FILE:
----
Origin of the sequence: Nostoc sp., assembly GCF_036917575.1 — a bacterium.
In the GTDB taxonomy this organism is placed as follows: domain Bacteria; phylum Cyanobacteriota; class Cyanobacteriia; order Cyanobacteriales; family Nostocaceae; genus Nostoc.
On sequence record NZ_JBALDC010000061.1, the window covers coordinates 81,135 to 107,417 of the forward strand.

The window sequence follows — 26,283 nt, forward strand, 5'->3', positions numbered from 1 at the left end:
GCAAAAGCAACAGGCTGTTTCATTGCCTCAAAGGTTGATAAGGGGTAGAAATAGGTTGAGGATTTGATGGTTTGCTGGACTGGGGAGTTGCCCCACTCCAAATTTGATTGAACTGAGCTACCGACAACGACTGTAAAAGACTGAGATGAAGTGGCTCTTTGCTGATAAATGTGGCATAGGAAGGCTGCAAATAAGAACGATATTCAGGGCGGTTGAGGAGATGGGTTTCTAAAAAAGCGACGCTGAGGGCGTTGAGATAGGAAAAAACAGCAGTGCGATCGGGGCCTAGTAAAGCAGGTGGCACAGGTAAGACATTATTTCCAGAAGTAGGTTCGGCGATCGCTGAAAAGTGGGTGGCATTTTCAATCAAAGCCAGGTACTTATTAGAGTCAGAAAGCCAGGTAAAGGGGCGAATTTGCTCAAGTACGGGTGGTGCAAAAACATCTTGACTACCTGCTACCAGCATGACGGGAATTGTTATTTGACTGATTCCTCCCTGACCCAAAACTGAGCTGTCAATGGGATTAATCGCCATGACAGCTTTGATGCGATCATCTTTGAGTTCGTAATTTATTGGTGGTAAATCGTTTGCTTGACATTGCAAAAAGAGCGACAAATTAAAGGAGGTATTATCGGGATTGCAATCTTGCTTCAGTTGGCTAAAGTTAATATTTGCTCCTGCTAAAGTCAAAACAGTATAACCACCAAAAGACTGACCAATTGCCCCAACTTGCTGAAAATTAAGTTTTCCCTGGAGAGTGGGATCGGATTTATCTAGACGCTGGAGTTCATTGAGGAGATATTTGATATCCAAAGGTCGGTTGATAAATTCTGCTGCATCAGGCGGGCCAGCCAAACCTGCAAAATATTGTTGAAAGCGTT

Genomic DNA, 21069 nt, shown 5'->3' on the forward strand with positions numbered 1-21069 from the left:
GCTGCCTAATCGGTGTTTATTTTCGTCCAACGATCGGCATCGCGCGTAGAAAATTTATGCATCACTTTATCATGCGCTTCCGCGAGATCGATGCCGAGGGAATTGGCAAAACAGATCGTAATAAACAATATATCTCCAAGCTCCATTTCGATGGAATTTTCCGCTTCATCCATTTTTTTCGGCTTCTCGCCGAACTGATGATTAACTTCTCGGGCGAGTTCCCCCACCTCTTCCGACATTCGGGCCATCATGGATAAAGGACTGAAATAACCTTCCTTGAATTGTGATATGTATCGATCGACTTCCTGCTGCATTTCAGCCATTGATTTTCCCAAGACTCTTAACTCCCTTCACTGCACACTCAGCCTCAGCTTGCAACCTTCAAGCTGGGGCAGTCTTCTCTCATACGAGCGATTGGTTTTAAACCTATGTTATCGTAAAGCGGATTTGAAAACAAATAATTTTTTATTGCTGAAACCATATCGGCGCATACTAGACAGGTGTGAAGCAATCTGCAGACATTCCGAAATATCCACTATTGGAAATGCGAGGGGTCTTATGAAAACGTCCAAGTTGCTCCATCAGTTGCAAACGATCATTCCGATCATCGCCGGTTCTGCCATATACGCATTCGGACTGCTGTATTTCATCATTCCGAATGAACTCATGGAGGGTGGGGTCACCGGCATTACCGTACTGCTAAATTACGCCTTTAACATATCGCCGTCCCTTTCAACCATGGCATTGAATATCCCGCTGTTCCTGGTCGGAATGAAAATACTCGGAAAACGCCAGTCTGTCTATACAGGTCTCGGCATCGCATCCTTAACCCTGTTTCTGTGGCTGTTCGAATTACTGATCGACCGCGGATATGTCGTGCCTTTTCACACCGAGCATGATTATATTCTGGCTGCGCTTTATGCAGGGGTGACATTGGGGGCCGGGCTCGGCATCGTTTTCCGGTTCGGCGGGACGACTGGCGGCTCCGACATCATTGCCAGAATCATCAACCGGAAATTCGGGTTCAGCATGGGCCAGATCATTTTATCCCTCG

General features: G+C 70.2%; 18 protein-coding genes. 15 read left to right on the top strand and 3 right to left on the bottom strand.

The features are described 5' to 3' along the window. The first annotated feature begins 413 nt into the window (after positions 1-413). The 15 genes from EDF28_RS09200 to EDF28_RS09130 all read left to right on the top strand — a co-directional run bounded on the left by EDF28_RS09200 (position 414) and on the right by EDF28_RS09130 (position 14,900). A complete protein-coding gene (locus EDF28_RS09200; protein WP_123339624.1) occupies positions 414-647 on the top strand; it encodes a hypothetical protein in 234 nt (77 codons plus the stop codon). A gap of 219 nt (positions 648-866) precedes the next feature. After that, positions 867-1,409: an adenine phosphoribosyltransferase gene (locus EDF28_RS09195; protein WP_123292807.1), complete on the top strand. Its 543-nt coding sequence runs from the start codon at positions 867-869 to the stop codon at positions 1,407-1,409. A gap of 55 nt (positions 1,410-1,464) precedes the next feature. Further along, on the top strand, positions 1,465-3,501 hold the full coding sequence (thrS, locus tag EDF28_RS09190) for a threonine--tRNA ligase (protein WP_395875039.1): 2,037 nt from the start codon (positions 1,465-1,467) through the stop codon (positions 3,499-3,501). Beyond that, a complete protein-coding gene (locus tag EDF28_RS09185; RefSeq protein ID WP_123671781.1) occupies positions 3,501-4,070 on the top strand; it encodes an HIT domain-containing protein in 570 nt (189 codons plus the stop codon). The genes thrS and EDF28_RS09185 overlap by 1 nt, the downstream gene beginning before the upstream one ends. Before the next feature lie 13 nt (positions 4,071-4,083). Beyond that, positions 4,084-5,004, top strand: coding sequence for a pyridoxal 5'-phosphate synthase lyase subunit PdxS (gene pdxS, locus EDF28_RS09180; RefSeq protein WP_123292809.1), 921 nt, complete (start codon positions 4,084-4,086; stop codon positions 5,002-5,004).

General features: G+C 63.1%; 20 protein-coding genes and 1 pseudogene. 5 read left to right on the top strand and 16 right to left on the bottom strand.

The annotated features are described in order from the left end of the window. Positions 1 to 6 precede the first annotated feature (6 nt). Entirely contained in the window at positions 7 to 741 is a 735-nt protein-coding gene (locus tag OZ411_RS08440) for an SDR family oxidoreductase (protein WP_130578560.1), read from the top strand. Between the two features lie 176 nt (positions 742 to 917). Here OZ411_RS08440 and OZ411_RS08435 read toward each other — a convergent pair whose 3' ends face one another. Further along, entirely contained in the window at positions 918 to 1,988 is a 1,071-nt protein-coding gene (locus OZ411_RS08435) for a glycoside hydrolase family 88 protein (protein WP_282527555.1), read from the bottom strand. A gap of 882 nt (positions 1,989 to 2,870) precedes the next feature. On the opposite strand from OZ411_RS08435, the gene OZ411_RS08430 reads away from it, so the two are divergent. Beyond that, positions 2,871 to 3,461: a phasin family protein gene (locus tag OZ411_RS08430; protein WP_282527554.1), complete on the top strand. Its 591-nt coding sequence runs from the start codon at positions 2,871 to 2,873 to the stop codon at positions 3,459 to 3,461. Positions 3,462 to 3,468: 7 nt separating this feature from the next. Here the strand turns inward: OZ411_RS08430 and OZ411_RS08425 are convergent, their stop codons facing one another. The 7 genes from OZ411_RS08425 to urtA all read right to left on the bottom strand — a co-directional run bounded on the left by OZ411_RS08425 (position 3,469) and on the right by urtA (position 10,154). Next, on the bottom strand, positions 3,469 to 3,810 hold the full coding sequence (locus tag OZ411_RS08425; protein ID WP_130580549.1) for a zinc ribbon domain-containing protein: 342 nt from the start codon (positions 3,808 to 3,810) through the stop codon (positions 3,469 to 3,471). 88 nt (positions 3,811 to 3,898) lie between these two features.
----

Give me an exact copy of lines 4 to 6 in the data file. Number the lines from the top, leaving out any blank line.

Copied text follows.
The window sequence follows — 26,283 nt, forward strand, 5'->3', positions numbered from 1 at the left end:
GCAAAAGCAACAGGCTGTTTCATTGCCTCAAAGGTTGATAAGGGGTAGAAATAGGTTGAGGATTTGATGGTTTGCTGGACTGGGGAGTTGCCCCACTCCAAATTTGATTGAACTGAGCTACCGACAACGACTGTAAAAGACTGAGATGAAGTGGCTCTTTGCTGATAAATGTGGCATAGGAAGGCTGCAAATAAGAACGATATTCAGGGCGGTTGAGGAGATGGGTTTCTAAAAAAGCGACGCTGAGGGCGTTGAGATAGGAAAAAACAGCAGTGCGATCGGGGCCTAGTAAAGCAGGTGGCACAGGTAAGACATTATTTCCAGAAGTAGGTTCGGCGATCGCTGAAAAGTGGGTGGCATTTTCAATCAAAGCCAGGTACTTATTAGAGTCAGAAAGCCAGGTAAAGGGGCGAATTTGCTCAAGTACGGGTGGTGCAAAAACATCTTGACTACCTGCTACCAGCATGACGGGAATTGTTATTTGACTGATTCCTCCCTGACCCAAAACTGAGCTGTCAATGGGATTAATCGCCATGACAGCTTTGATGCGATCATCTTTGAGTTCGTAATTTATTGGTGGTAAATCGTTTGCTTGACATTGCAAAAAGAGCGACAAATTAAAGGAGGTATTATCGGGATTGCAATCTTGCTTCAGTTGGCTAAAGTTAATATTTGCTCCTGCTAAAGTCAAAACAGTATAACCACCAAAAGACTGACCAATTGCCCCAACTTGCTGAAAATTAAGTTTTCCCTGGAGAGTGGGATCGGATTTATCTAGACGCTGGAGTTCATTGAGGAGATATTTGATATCCAAAGGTCGGTTGATAAATTCTGCTGCATCAGGCGGGCCAGCCAAACCTGCAAAATATTGTTGAAAGCGTT

Genomic DNA, 21069 nt, shown 5'->3' on the forward strand with positions numbered 1-21069 from the left: